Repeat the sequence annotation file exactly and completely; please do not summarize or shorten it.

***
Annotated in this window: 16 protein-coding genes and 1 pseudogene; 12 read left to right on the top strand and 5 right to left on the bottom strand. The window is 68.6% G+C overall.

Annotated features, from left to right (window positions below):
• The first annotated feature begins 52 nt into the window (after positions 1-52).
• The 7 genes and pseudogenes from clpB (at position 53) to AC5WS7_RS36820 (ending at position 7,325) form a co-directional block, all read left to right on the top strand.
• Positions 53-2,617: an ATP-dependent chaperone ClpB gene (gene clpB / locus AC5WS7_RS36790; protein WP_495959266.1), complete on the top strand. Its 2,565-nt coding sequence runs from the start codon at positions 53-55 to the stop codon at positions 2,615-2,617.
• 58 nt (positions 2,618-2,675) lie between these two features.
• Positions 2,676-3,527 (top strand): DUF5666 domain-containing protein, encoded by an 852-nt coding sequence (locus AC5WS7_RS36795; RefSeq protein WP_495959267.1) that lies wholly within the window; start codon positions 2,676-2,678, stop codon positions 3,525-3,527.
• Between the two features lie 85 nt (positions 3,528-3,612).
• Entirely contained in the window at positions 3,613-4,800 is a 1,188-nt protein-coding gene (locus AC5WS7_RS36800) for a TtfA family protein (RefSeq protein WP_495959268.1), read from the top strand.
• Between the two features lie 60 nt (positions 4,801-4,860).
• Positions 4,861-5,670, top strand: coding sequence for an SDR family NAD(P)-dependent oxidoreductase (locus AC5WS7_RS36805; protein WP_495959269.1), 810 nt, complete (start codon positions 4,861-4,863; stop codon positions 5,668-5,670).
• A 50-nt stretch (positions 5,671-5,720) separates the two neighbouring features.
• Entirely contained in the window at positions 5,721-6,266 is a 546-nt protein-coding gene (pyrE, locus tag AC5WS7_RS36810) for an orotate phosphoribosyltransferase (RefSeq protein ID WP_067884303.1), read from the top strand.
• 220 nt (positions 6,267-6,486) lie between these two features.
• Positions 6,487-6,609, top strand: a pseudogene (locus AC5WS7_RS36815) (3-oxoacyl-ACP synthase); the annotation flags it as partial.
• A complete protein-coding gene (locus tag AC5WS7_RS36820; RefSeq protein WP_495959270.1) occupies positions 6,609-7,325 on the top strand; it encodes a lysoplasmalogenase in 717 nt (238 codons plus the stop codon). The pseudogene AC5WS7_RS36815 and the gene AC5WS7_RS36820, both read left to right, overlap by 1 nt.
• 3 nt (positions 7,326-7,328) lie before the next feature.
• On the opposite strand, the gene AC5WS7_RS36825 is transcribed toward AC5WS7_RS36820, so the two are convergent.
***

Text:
Annotated in this window: 16 protein-coding genes and 1 pseudogene; 12 read left to right on the top strand and 5 right to left on the bottom strand. The window is 68.6% G+C overall.

Annotated features, from left to right (window positions below):
• The first annotated feature begins 52 nt into the window (after positions 1-52).
• The 7 genes and pseudogenes from clpB (at position 53) to AC5WS7_RS36820 (ending at position 7,325) form a co-directional block, all read left to right on the top strand.
• Positions 53-2,617: an ATP-dependent chaperone ClpB gene (gene clpB / locus AC5WS7_RS36790; protein WP_495959266.1), complete on the top strand. Its 2,565-nt coding sequence runs from the start codon at positions 53-55 to the stop codon at positions 2,615-2,617.
• 58 nt (positions 2,618-2,675) lie between these two features.
• Positions 2,676-3,527 (top strand): DUF5666 domain-containing protein, encoded by an 852-nt coding sequence (locus AC5WS7_RS36795; RefSeq protein WP_495959267.1) that lies wholly within the window; start codon positions 2,676-2,678, stop codon positions 3,525-3,527.
• Between the two features lie 85 nt (positions 3,528-3,612).
• Entirely contained in the window at positions 3,613-4,800 is a 1,188-nt protein-coding gene (locus AC5WS7_RS36800) for a TtfA family protein (RefSeq protein WP_495959268.1), read from the top strand.
• Between the two features lie 60 nt (positions 4,801-4,860).
• Positions 4,861-5,670, top strand: coding sequence for an SDR family NAD(P)-dependent oxidoreductase (locus AC5WS7_RS36805; protein WP_495959269.1), 810 nt, complete (start codon positions 4,861-4,863; stop codon positions 5,668-5,670).
• A 50-nt stretch (positions 5,671-5,720) separates the two neighbouring features.
• Entirely contained in the window at positions 5,721-6,266 is a 546-nt protein-coding gene (pyrE, locus tag AC5WS7_RS36810) for an orotate phosphoribosyltransferase (RefSeq protein ID WP_067884303.1), read from the top strand.
• 220 nt (positions 6,267-6,486) lie between these two features.
• Positions 6,487-6,609, top strand: a pseudogene (locus AC5WS7_RS36815) (3-oxoacyl-ACP synthase); the annotation flags it as partial.
• A complete protein-coding gene (locus tag AC5WS7_RS36820; RefSeq protein WP_495959270.1) occupies positions 6,609-7,325 on the top strand; it encodes a lysoplasmalogenase in 717 nt (238 codons plus the stop codon). The pseudogene AC5WS7_RS36815 and the gene AC5WS7_RS36820, both read left to right, overlap by 1 nt.
• 3 nt (positions 7,326-7,328) lie before the next feature.
• On the opposite strand, the gene AC5WS7_RS36825 is transcribed toward AC5WS7_RS36820, so the two are convergent.